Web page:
- What other names is Figwort known by?
- What is Figwort?
- How does Figwort work?
- Are there safety concerns?
- Are there any interactions with medications?
- Dosing considerations for Figwort.
Carpenter's Square, Common Figwort, Escrofularia, Grande Scrofulaire, Heal-all, Herbe aux Écrouelles, Herbe au Siège, Rosenoble, Scrofulaire, Scrofulaire des Bois, Scrofulaire Noueuse, Scrophula Plant, Scrophularia, Scrophularia marilandica, Scrophularia nodosa, Scrophularia Radix, Throatwort, Xuan Shen.
Figwort is an herb. The whole plant is used to make medicine.
People take figwort as a “water pill” to relieve bloating by increasing urine production.
Some people use figwort as a substitute for devil's claw, because the two herbs contain similar chemicals.
Insufficient Evidence to Rate Effectiveness for...
Figwort might contain substances that decrease swelling (inflammation).
There isn't enough information to know if figwort is safe.
Special Precautions & Warnings:Pregnancy and breast-feeding: Not enough is known about the use of figwort during pregnancy and breast-feeding. Stay on the safe side and avoid use.
A heart condition called ventricular tachycardia: Don't use figwort if you have this condition.
LithiumInteraction Rating: Moderate Be cautious with this combination.Talk with your health provider.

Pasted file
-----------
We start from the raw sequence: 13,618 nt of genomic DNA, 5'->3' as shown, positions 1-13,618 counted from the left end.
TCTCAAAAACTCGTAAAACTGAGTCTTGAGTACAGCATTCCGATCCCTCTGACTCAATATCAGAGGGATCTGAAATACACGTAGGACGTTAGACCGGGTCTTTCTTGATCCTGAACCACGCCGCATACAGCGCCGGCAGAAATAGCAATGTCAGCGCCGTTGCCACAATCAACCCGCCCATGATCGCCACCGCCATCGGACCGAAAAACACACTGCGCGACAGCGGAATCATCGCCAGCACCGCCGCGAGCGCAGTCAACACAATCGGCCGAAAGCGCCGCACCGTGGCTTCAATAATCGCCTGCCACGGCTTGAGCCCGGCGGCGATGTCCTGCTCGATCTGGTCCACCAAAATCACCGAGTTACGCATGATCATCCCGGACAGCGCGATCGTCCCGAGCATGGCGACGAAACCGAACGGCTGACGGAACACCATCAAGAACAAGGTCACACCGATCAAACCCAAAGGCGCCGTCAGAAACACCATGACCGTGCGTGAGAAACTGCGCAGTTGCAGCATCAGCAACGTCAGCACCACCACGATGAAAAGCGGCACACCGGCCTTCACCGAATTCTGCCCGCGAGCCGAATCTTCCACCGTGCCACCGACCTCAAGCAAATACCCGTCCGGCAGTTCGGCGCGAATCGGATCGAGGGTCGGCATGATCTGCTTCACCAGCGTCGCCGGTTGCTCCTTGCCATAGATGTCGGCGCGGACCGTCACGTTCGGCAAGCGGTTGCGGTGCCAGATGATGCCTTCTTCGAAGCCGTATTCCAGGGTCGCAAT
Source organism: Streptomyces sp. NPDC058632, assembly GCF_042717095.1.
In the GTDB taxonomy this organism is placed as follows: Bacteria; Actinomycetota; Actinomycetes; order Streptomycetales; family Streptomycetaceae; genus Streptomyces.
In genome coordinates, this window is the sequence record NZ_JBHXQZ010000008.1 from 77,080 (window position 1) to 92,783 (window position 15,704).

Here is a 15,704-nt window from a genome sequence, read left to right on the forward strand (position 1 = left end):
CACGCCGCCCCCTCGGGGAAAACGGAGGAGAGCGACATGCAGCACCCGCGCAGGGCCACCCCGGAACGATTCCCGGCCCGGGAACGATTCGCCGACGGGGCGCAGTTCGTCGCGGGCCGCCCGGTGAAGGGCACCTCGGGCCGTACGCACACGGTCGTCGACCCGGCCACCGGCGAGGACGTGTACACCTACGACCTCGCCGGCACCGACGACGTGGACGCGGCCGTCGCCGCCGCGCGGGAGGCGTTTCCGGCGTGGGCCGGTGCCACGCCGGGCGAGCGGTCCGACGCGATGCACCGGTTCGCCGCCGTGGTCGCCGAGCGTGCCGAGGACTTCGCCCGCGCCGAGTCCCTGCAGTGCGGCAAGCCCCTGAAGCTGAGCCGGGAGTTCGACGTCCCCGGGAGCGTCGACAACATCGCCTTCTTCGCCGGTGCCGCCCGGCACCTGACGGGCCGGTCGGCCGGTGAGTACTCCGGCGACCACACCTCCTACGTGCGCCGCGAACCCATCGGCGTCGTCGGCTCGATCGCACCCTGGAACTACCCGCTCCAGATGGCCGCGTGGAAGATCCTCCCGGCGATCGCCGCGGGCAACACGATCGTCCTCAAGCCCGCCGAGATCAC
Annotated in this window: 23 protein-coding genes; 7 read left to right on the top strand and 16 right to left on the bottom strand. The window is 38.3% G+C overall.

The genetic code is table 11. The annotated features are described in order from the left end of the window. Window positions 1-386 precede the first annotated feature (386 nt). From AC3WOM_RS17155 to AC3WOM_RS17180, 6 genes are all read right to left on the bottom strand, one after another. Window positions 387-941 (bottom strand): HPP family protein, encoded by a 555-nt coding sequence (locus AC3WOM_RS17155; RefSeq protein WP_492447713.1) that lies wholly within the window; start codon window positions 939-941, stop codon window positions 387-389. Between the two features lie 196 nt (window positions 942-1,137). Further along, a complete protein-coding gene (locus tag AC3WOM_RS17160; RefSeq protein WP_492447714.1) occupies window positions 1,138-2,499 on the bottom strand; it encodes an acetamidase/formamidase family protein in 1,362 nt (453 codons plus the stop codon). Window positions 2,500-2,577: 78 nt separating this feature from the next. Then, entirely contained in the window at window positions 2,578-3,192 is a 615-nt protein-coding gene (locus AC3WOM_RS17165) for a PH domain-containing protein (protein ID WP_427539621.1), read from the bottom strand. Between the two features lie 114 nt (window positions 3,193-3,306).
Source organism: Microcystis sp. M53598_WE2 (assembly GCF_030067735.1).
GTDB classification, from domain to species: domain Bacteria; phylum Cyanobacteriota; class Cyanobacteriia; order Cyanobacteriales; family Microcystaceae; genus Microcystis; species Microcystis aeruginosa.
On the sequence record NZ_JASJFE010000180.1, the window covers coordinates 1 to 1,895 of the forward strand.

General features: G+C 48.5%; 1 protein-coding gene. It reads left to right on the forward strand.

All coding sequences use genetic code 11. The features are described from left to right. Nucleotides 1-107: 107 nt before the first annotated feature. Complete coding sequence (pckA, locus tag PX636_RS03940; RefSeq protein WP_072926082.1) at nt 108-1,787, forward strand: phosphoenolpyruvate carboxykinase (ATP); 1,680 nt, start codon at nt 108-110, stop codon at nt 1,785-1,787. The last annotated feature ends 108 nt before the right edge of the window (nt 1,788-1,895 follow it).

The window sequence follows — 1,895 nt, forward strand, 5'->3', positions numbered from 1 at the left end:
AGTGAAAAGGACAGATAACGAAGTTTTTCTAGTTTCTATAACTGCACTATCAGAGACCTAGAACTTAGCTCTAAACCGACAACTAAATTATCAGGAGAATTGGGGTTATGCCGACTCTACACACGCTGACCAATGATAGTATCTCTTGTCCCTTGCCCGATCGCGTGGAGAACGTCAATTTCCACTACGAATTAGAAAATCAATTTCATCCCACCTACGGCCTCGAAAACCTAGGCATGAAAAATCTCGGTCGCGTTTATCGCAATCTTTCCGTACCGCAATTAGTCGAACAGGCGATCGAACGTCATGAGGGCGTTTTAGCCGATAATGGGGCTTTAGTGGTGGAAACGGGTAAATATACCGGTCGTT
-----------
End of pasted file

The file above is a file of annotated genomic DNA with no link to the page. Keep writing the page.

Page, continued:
Figwort might have an effect like a water pill or "diuretic." Taking figwort might decrease how well the body gets rid of lithium. This could increase how much lithium is in the body and result in serious side effects. Talk with your healthcare provider before using this product if you are taking lithium. Your lithium dose might need to be changed.
Water pills (Diuretic drugs)Interaction Rating: Moderate Be cautious with this combination.Talk with your health provider.
Figwort seems to work like "water pills." Figwort and "water pills" might cause the body to get rid of potassium along with water. Taking figwort along with "water pills" might decrease potassium in the body too much.
The appropriate dose of figwort depends on several factors such as the user's age, health, and several other conditions. At this time there is not enough scientific information to determine an appropriate range of doses for figwort. Keep in mind that natural products are not always necessarily safe and dosages can be important. Be sure to follow relevant directions on product labels and consult your pharmacist or physician or other healthcare professional before using.
Natural Medicines Comprehensive Database rates effectiveness based on scientific evidence according to the following scale: Effective, Likely Effective, Possibly Effective, Possibly Ineffective, Likely Ineffective, and Insufficient Evidence to Rate (detailed description of each of the ratings).
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Gruenwald J, Brendler T, Jaenicke C. PDR for Herbal Medicines. 1st ed. Montvale, NJ: Medical Economics Company, Inc., 1998.
McGuffin M, Hobbs C, Upton R, Goldberg A, eds. American Herbal Products Association's Botanical Safety Handbook. Boca Raton, FL: CRC Press, LLC 1997.
Newall CA, Anderson LA, Philpson JD. Herbal Medicine: A Guide for Healthcare Professionals. London, UK: The Pharmaceutical Press, 1996.